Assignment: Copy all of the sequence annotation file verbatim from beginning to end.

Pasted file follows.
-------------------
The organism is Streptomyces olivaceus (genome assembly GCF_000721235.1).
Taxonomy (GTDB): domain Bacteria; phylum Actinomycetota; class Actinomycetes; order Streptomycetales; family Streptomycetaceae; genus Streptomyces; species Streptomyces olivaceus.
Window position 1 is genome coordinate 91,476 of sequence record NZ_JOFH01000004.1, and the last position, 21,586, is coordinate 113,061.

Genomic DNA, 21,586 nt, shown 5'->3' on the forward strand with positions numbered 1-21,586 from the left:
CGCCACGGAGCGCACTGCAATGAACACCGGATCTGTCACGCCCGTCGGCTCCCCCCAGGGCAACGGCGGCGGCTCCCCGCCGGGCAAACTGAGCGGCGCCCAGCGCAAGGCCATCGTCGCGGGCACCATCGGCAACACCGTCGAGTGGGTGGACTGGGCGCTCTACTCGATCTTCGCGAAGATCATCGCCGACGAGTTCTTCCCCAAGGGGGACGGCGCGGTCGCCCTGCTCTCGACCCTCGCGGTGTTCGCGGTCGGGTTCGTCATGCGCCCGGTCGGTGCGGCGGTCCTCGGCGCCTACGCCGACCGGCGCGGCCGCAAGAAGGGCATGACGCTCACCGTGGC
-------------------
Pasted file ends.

The organism is Streptomyces olivaceus (genome assembly GCF_000721235.1).
Taxonomy (GTDB): domain Bacteria; phylum Actinomycetota; class Actinomycetes; order Streptomycetales; family Streptomycetaceae; genus Streptomyces; species Streptomyces olivaceus.
Window position 1 is genome coordinate 91,476 of sequence record NZ_JOFH01000004.1, and the last position, 21,586, is coordinate 113,061.

Genomic DNA, 21,586 nt, shown 5'->3' on the forward strand with positions numbered 1-21,586 from the left:
CGCCACGGAGCGCACTGCAATGAACACCGGATCTGTCACGCCCGTCGGCTCCCCCCAGGGCAACGGCGGCGGCTCCCCGCCGGGCAAACTGAGCGGCGCCCAGCGCAAGGCCATCGTCGCGGGCACCATCGGCAACACCGTCGAGTGGGTGGACTGGGCGCTCTACTCGATCTTCGCGAAGATCATCGCCGACGAGTTCTTCCCCAAGGGGGACGGCGCGGTCGCCCTGCTCTCGACCCTCGCGGTGTTCGCGGTCGGGTTCGTCATGCGCCCGGTCGGTGCGGCGGTCCTCGGCGCCTACGCCGACCGGCGCGGCCGCAAGAAGGGCATGACGCTCACCGTGGC